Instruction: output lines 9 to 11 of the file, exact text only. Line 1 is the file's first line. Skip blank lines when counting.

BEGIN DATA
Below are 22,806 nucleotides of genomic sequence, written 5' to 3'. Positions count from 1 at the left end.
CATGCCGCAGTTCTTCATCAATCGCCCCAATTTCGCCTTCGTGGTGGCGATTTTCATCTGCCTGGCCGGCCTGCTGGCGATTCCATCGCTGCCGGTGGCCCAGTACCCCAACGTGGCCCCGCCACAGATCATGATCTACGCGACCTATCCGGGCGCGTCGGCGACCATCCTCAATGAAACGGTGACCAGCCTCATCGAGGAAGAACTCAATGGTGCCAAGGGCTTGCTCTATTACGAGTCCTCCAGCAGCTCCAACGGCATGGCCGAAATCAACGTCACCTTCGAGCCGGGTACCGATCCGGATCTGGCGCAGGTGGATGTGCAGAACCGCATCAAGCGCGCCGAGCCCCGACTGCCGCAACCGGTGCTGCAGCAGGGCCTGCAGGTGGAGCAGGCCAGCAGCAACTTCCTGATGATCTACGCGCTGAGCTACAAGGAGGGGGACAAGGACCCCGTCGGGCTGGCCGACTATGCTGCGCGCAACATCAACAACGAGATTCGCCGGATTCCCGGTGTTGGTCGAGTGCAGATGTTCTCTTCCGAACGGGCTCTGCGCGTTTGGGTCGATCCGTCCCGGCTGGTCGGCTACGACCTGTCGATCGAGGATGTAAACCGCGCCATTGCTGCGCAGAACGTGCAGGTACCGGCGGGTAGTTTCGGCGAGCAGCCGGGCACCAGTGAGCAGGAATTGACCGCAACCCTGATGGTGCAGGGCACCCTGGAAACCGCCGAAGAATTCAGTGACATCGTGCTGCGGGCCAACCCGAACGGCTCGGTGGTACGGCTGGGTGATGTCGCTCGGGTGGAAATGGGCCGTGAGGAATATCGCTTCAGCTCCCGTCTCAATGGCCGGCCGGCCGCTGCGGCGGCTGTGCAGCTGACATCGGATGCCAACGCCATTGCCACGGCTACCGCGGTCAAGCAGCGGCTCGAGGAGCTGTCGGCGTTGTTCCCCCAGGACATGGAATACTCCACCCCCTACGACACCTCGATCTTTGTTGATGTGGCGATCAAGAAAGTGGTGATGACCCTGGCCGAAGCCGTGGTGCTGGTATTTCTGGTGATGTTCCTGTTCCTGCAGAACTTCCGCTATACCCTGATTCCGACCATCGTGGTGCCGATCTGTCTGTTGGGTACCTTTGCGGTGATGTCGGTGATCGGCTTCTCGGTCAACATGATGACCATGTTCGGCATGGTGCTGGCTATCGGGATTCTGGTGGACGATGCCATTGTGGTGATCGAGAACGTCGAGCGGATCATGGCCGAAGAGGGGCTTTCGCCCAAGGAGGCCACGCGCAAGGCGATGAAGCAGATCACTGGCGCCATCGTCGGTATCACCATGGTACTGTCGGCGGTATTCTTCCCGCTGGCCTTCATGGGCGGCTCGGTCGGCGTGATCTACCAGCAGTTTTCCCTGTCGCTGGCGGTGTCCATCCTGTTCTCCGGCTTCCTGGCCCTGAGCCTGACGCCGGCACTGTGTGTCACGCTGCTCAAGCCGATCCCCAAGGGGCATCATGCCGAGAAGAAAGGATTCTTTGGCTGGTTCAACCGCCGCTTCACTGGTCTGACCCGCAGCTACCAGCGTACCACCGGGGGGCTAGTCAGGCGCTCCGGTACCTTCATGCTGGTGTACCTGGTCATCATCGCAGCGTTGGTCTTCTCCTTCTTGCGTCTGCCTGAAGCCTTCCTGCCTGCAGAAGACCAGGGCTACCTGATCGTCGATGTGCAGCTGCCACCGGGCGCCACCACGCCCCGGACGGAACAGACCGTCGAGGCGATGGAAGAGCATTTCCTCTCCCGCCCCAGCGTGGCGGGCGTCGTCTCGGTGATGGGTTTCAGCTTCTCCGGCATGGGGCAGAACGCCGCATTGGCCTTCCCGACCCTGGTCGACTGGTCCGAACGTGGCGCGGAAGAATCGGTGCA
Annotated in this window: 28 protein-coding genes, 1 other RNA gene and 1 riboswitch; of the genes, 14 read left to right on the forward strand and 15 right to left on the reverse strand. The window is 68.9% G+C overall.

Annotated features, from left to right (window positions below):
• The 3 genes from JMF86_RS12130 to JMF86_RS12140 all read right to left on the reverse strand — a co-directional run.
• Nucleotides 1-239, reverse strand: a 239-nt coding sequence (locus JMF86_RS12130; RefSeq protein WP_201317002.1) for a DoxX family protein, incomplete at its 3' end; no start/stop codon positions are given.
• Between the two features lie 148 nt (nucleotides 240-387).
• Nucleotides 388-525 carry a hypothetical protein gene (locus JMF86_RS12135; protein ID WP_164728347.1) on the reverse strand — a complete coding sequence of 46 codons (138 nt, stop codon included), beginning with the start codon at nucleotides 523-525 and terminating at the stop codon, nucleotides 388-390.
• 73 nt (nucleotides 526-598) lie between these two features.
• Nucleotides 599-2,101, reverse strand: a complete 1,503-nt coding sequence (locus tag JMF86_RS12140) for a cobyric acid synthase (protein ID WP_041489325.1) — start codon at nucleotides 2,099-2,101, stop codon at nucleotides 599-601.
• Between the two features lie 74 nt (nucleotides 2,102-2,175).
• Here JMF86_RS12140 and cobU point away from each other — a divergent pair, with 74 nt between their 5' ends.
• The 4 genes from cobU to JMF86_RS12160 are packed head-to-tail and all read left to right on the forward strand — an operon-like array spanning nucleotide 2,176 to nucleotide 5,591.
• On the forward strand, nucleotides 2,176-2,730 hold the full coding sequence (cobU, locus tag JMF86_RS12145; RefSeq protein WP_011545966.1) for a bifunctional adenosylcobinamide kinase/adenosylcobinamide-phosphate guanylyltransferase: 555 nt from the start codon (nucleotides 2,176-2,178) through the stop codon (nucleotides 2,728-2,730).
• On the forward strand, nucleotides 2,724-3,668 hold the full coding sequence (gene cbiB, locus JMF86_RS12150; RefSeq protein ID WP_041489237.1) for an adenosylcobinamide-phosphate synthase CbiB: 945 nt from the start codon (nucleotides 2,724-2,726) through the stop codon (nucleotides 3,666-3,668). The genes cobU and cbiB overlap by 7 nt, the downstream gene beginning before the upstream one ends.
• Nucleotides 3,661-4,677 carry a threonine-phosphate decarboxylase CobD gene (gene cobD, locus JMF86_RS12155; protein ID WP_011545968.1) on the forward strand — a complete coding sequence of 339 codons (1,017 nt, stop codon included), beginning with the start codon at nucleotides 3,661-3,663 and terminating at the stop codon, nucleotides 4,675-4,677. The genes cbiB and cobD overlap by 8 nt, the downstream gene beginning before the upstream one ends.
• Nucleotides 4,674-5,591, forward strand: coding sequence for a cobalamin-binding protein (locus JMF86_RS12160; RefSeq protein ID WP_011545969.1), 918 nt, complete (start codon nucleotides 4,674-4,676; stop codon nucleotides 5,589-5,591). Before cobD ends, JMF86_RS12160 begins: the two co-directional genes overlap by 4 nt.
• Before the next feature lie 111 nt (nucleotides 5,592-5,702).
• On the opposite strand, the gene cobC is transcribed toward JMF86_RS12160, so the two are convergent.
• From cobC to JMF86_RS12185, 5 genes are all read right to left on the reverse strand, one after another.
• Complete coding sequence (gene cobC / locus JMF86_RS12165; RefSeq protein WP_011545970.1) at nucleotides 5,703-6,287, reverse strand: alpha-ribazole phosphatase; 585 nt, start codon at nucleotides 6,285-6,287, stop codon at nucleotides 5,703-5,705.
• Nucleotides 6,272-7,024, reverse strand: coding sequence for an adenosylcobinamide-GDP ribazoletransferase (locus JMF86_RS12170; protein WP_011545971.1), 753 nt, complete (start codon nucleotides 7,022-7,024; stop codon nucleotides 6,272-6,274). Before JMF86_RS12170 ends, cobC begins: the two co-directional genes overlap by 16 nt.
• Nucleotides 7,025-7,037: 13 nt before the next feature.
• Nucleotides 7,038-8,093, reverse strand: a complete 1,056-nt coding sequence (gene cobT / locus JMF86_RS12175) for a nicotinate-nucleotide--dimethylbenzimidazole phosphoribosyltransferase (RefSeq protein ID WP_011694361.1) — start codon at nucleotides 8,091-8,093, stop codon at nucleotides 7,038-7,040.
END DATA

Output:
• 73 nt (nucleotides 526-598) lie between these two features.
• Nucleotides 599-2,101, reverse strand: a complete 1,503-nt coding sequence (locus tag JMF86_RS12140) for a cobyric acid synthase (protein ID WP_041489325.1) — start codon at nucleotides 2,099-2,101, stop codon at nucleotides 599-601.
• Between the two features lie 74 nt (nucleotides 2,102-2,175).